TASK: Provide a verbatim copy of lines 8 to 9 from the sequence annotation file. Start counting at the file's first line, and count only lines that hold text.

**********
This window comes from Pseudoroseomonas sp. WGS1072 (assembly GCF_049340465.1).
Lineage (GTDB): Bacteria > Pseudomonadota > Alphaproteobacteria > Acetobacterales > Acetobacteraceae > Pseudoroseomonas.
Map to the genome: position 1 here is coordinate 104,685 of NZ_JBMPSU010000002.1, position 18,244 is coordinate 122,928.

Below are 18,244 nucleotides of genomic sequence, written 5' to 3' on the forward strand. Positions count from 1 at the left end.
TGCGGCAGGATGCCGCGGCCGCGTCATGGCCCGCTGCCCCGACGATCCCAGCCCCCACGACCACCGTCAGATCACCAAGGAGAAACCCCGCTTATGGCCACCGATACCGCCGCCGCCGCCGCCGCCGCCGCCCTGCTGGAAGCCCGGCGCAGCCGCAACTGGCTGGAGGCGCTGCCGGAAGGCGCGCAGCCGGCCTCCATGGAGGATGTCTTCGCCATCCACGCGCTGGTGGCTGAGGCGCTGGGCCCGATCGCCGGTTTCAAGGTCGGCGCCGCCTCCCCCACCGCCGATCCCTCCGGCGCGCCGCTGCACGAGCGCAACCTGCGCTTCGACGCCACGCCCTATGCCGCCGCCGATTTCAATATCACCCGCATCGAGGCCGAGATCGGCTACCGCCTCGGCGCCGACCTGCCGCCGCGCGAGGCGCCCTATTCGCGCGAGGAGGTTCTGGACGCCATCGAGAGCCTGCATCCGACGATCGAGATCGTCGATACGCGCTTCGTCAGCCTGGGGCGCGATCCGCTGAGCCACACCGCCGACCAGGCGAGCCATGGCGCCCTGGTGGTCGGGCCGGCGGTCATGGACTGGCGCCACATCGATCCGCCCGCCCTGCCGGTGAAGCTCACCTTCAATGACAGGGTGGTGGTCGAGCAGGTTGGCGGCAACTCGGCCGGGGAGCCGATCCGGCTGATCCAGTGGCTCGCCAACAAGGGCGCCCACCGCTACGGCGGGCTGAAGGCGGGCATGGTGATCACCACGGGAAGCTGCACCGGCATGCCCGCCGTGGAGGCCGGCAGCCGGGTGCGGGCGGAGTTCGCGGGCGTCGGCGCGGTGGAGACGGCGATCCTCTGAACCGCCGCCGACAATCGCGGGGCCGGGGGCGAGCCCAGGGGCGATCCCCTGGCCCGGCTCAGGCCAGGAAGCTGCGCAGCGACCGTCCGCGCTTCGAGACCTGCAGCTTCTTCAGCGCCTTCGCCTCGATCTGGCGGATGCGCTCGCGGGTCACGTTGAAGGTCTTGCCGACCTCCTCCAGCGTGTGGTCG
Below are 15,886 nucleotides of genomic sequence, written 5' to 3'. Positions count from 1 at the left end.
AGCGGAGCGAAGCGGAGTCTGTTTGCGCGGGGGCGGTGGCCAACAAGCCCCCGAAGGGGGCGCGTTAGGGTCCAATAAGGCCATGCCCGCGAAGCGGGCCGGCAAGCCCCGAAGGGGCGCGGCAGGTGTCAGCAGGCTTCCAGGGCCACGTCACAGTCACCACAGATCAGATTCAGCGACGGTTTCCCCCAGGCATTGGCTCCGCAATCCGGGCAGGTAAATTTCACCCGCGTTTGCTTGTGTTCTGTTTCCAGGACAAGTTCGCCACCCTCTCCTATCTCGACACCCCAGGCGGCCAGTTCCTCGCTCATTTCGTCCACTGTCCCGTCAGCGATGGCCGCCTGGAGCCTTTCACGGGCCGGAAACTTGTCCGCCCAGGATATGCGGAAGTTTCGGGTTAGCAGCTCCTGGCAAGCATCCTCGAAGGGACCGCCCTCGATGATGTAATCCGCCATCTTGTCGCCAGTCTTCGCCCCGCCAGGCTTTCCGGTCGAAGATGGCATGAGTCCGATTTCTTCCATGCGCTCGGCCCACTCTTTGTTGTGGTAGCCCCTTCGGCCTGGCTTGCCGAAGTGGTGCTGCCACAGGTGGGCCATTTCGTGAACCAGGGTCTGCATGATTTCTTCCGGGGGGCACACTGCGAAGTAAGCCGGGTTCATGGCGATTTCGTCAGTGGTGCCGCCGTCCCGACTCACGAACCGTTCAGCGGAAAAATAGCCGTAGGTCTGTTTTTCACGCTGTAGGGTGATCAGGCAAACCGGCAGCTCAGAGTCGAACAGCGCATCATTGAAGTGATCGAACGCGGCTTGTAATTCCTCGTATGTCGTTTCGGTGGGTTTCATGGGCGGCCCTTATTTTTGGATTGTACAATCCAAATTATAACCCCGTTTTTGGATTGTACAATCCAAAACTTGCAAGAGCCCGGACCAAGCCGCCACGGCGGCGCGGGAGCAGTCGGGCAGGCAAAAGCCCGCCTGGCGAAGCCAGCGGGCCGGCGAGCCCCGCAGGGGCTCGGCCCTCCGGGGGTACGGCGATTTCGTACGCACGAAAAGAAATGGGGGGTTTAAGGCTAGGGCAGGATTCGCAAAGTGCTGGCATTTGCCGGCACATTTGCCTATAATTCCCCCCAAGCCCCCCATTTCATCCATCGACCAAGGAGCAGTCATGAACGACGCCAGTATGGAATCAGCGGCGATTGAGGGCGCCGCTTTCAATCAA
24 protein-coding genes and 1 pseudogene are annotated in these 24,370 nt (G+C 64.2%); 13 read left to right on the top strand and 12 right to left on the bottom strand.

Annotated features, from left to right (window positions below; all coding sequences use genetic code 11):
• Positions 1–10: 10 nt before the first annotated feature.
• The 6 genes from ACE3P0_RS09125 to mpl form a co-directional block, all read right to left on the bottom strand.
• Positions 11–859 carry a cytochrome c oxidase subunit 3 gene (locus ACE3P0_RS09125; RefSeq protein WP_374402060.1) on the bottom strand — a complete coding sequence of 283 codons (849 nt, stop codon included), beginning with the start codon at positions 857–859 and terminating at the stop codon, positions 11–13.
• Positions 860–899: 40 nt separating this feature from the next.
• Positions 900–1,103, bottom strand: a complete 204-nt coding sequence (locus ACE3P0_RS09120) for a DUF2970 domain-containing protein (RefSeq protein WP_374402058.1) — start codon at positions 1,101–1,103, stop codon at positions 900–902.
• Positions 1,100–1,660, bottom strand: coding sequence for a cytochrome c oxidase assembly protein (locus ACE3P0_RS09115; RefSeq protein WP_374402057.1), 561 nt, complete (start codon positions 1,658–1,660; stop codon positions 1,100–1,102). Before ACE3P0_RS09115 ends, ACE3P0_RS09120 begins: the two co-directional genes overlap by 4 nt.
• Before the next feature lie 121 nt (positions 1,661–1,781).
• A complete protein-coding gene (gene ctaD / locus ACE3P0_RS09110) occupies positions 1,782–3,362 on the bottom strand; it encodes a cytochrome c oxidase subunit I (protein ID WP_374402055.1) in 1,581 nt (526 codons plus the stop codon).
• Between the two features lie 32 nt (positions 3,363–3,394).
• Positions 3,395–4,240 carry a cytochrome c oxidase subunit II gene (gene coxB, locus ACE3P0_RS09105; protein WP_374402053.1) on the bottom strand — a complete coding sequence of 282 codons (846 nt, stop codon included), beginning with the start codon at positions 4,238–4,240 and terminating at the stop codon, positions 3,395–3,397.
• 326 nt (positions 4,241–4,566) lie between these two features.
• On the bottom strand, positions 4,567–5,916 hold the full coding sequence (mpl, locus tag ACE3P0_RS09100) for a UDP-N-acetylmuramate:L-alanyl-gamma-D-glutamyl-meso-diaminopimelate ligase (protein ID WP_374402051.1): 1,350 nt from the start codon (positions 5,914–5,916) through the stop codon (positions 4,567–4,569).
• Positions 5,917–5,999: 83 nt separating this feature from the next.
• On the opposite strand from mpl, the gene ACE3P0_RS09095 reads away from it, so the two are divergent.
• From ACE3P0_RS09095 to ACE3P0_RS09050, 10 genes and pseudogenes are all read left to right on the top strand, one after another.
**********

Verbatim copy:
24 protein-coding genes and 1 pseudogene are annotated in these 24,370 nt (G+C 64.2%); 13 read left to right on the top strand and 12 right to left on the bottom strand.

Annotated features, from left to right (window positions below; all coding sequences use genetic code 11):